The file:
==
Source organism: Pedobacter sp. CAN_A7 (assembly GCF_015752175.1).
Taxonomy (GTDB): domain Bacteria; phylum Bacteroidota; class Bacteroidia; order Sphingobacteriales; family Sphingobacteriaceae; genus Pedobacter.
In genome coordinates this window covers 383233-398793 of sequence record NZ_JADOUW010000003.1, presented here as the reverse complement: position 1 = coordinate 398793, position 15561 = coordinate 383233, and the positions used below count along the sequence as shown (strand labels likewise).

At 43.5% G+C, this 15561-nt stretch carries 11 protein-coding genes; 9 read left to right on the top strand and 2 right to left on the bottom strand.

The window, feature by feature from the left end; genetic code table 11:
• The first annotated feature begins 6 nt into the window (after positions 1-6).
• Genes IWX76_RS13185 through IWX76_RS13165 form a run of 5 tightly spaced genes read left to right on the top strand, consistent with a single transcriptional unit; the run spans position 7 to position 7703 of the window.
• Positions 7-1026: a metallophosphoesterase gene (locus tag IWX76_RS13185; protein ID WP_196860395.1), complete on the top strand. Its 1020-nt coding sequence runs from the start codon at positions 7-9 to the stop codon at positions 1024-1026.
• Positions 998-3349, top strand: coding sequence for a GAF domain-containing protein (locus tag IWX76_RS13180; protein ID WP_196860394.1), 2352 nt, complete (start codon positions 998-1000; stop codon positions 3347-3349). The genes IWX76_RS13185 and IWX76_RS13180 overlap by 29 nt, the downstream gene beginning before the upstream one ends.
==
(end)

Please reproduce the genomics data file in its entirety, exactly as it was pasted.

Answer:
Source organism: Pedobacter sp. CAN_A7 (assembly GCF_015752175.1).
Taxonomy (GTDB): domain Bacteria; phylum Bacteroidota; class Bacteroidia; order Sphingobacteriales; family Sphingobacteriaceae; genus Pedobacter.
In genome coordinates this window covers 383233-398793 of sequence record NZ_JADOUW010000003.1, presented here as the reverse complement: position 1 = coordinate 398793, position 15561 = coordinate 383233, and the positions used below count along the sequence as shown (strand labels likewise).

At 43.5% G+C, this 15561-nt stretch carries 11 protein-coding genes; 9 read left to right on the top strand and 2 right to left on the bottom strand.

The window, feature by feature from the left end; genetic code table 11:
• The first annotated feature begins 6 nt into the window (after positions 1-6).
• Genes IWX76_RS13185 through IWX76_RS13165 form a run of 5 tightly spaced genes read left to right on the top strand, consistent with a single transcriptional unit; the run spans position 7 to position 7703 of the window.
• Positions 7-1026: a metallophosphoesterase gene (locus tag IWX76_RS13185; protein ID WP_196860395.1), complete on the top strand. Its 1020-nt coding sequence runs from the start codon at positions 7-9 to the stop codon at positions 1024-1026.
• Positions 998-3349, top strand: coding sequence for a GAF domain-containing protein (locus tag IWX76_RS13180; protein ID WP_196860394.1), 2352 nt, complete (start codon positions 998-1000; stop codon positions 3347-3349). The genes IWX76_RS13185 and IWX76_RS13180 overlap by 29 nt, the downstream gene beginning before the upstream one ends.